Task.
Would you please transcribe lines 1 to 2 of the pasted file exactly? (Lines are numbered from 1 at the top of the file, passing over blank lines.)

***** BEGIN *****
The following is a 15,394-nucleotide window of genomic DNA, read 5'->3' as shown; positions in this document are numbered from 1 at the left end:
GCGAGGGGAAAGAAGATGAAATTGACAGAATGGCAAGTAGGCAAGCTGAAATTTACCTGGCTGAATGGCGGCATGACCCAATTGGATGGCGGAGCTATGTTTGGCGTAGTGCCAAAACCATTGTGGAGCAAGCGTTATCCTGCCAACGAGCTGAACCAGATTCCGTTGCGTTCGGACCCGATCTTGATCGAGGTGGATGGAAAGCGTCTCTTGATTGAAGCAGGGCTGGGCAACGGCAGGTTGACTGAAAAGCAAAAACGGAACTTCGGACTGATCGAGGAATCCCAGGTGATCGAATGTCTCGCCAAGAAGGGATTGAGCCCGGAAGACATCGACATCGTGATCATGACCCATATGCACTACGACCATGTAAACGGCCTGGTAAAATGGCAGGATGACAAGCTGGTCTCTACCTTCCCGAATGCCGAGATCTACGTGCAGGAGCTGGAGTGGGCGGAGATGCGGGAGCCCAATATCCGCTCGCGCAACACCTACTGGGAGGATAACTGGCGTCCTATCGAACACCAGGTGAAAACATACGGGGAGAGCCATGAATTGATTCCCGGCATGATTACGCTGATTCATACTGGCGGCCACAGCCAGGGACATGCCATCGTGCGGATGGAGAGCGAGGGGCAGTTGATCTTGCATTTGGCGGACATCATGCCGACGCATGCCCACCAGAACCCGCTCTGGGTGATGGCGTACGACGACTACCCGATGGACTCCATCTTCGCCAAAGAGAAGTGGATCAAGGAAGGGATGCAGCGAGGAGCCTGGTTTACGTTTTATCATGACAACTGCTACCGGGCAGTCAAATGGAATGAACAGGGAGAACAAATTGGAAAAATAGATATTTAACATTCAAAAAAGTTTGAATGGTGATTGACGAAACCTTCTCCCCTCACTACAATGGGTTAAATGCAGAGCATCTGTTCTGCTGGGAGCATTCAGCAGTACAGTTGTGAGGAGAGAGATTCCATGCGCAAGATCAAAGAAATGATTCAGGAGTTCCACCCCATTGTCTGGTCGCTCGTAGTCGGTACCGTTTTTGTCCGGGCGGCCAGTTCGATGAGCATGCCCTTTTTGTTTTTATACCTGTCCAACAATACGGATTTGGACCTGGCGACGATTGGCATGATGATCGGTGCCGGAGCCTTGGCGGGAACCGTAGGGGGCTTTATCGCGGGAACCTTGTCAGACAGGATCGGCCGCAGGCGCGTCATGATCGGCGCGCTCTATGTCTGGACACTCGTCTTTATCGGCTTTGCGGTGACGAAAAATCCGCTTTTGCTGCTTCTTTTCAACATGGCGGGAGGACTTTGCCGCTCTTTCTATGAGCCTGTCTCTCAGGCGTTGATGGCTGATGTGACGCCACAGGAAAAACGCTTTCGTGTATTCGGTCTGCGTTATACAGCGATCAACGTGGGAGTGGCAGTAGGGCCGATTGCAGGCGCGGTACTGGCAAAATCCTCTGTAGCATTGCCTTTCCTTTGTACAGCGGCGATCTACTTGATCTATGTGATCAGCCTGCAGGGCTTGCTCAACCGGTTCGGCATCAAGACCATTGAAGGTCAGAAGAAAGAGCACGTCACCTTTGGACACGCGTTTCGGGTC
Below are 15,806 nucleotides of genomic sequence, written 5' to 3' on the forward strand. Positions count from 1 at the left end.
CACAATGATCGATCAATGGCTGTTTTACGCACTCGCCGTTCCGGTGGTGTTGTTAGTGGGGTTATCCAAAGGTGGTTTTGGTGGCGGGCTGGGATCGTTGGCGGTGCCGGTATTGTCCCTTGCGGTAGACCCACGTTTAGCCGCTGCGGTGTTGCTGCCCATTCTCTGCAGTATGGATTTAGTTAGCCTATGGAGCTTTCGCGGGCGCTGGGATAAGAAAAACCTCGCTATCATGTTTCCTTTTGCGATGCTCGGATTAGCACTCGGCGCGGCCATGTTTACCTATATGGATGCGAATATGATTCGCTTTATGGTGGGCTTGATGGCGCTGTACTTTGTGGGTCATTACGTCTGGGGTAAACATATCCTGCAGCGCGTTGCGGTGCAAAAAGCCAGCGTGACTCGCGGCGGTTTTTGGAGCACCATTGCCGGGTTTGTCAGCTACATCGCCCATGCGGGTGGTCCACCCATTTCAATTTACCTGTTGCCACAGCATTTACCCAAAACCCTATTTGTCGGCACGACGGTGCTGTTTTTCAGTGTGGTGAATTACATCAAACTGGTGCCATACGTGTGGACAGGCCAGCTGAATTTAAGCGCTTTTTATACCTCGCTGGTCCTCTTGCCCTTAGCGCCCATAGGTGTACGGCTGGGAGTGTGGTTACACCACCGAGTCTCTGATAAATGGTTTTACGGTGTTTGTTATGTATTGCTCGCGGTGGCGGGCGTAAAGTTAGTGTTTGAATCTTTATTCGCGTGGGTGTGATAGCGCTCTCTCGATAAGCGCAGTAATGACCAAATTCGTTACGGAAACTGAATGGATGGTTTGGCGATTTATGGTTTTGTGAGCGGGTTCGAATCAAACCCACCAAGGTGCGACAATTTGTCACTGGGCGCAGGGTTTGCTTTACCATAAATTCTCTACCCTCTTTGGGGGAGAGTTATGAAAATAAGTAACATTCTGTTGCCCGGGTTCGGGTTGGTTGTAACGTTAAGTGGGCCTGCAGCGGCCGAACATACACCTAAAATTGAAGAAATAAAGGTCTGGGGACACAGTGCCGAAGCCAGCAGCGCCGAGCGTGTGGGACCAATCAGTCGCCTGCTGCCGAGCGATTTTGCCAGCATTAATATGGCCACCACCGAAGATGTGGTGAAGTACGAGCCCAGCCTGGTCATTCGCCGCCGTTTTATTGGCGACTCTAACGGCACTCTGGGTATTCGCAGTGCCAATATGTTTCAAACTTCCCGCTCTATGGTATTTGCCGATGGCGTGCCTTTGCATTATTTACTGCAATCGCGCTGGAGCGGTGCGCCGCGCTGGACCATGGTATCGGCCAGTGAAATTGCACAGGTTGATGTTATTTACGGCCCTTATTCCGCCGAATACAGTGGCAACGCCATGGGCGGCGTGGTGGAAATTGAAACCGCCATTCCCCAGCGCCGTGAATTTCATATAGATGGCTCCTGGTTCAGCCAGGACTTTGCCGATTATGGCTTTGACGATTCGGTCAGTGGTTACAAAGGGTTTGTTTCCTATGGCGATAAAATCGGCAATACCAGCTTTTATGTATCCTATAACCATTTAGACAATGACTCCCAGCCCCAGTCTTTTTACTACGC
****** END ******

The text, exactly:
The following is a 15,394-nucleotide window of genomic DNA, read 5'->3' as shown; positions in this document are numbered from 1 at the left end:
GCGAGGGGAAAGAAGATGAAATTGACAGAATGGCAAGTAGGCAAGCTGAAATTTACCTGGCTGAATGGCGGCATGACCCAATTGGATGGCGGAGCTATGTTTGGCGTAGTGCCAAAACCATTGTGGAGCAAGCGTTATCCTGCCAACGAGCTGAACCAGATTCCGTTGCGTTCGGACCCGATCTTGATCGAGGTGGATGGAAAGCGTCTCTTGATTGAAGCAGGGCTGGGCAACGGCAGGTTGACTGAAAAGCAAAAACGGAACTTCGGACTGATCGAGGAATCCCAGGTGATCGAATGTCTCGCCAAGAAGGGATTGAGCCCGGAAGACATCGACATCGTGATCATGACCCATATGCACTACGACCATGTAAACGGCCTGGTAAAATGGCAGGATGACAAGCTGGTCTCTACCTTCCCGAATGCCGAGATCTACGTGCAGGAGCTGGAGTGGGCGGAGATGCGGGAGCCCAATATCCGCTCGCGCAACACCTACTGGGAGGATAACTGGCGTCCTATCGAACACCAGGTGAAAACATACGGGGAGAGCCATGAATTGATTCCCGGCATGATTACGCTGATTCATACTGGCGGCCACAGCCAGGGACATGCCATCGTGCGGATGGAGAGCGAGGGGCAGTTGATCTTGCATTTGGCGGACATCATGCCGACGCATGCCCACCAGAACCCGCTCTGGGTGATGGCGTACGACGACTACCCGATGGACTCCATCTTCGCCAAAGAGAAGTGGATCAAGGAAGGGATGCAGCGAGGAGCCTGGTTTACGTTTTATCATGACAACTGCTACCGGGCAGTCAAATGGAATGAACAGGGAGAACAAATTGGAAAAATAGATATTTAACATTCAAAAAAGTTTGAATGGTGATTGACGAAACCTTCTCCCCTCACTACAATGGGTTAAATGCAGAGCATCTGTTCTGCTGGGAGCATTCAGCAGTACAGTTGTGAGGAGAGAGATTCCATGCGCAAGATCAAAGAAATGATTCAGGAGTTCCACCCCATTGTCTGGTCGCTCGTAGTCGGTACCGTTTTTGTCCGGGCGGCCAGTTCGATGAGCATGCCCTTTTTGTTTTTATACCTGTCCAACAATACGGATTTGGACCTGGCGACGATTGGCATGATGATCGGTGCCGGAGCCTTGGCGGGAACCGTAGGGGGCTTTATCGCGGGAACCTTGTCAGACAGGATCGGCCGCAGGCGCGTCATGATCGGCGCGCTCTATGTCTGGACACTCGTCTTTATCGGCTTTGCGGTGACGAAAAATCCGCTTTTGCTGCTTCTTTTCAACATGGCGGGAGGACTTTGCCGCTCTTTCTATGAGCCTGTCTCTCAGGCGTTGATGGCTGATGTGACGCCACAGGAAAAACGCTTTCGTGTATTCGGTCTGCGTTATACAGCGATCAACGTGGGAGTGGCAGTAGGGCCGATTGCAGGCGCGGTACTGGCAAAATCCTCTGTAGCATTGCCTTTCCTTTGTACAGCGGCGATCTACTTGATCTATGTGATCAGCCTGCAGGGCTTGCTCAACCGGTTCGGCATCAAGACCATTGAAGGTCAGAAGAAAGAGCACGTCACCTTTGGACACGCGTTTCGGGTC